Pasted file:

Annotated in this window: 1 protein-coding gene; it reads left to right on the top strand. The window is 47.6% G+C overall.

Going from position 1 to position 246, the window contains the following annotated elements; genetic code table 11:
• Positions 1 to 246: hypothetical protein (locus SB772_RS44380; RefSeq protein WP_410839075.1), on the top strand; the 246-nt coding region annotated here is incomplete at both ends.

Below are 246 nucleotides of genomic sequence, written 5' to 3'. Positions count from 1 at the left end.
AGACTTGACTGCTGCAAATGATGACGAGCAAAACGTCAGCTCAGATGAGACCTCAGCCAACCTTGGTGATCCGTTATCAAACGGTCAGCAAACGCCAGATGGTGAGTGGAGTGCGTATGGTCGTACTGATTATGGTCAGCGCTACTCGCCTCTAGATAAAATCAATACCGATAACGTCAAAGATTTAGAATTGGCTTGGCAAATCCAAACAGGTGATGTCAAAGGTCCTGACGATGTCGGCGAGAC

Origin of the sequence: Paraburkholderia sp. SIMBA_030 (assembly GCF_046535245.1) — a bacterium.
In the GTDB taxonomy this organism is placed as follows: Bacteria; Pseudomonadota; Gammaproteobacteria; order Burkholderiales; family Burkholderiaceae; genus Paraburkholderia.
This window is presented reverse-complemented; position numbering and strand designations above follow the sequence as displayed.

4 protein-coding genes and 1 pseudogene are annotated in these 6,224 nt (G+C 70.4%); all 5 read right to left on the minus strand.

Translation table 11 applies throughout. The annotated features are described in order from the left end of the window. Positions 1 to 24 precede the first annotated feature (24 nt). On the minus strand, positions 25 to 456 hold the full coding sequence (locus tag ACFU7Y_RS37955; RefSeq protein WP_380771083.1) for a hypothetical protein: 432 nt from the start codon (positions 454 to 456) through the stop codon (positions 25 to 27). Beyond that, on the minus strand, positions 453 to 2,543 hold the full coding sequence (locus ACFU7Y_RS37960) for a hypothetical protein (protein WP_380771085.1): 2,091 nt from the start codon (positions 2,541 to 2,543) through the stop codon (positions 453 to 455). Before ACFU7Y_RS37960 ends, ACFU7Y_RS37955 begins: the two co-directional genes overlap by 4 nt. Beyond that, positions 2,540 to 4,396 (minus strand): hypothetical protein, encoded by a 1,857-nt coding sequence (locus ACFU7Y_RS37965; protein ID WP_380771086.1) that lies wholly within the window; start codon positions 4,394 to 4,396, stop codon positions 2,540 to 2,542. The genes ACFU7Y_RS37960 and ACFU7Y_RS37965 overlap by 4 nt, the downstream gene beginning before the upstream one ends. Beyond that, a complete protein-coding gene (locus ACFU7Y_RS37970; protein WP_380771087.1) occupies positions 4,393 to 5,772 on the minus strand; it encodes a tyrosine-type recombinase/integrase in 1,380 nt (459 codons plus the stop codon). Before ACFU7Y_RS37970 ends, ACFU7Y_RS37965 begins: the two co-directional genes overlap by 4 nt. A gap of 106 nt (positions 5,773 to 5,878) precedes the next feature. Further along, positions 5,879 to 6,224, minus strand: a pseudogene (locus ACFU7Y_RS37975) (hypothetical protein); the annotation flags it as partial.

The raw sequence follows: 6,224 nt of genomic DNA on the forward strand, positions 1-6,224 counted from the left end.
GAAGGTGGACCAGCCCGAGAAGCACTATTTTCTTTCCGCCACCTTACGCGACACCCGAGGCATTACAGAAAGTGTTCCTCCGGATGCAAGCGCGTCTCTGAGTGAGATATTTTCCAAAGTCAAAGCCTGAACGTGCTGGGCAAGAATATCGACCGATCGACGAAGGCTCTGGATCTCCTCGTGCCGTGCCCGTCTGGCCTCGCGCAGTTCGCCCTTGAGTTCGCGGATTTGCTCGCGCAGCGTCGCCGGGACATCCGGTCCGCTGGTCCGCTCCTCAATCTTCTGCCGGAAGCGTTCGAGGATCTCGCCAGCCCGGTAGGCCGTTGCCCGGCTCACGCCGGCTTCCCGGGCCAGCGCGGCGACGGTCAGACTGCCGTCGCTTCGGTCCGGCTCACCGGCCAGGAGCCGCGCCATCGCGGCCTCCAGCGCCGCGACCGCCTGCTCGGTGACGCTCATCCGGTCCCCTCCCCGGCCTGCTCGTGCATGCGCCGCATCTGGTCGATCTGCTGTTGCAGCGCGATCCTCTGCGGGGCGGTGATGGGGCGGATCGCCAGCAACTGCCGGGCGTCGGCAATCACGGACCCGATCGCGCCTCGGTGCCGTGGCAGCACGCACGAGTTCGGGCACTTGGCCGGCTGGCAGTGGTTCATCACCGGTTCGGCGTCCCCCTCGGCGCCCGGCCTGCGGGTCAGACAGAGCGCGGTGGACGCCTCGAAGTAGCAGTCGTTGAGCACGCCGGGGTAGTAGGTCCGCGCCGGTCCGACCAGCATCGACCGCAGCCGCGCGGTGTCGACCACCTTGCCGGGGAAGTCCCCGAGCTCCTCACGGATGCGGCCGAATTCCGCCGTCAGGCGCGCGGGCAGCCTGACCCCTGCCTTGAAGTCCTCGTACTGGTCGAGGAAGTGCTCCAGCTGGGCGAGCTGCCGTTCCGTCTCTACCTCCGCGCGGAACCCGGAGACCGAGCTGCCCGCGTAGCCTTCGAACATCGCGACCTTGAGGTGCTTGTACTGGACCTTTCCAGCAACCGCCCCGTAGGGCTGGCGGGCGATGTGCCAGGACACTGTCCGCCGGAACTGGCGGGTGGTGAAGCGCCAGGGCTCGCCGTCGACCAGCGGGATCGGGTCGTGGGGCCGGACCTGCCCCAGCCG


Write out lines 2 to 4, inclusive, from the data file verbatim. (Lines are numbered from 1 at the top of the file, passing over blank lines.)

Going from position 1 to position 246, the window contains the following annotated elements; genetic code table 11:
• Positions 1 to 246: hypothetical protein (locus SB772_RS44380; RefSeq protein WP_410839075.1), on the top strand; the 246-nt coding region annotated here is incomplete at both ends.

Below are 246 nucleotides of genomic sequence, written 5' to 3'. Positions count from 1 at the left end.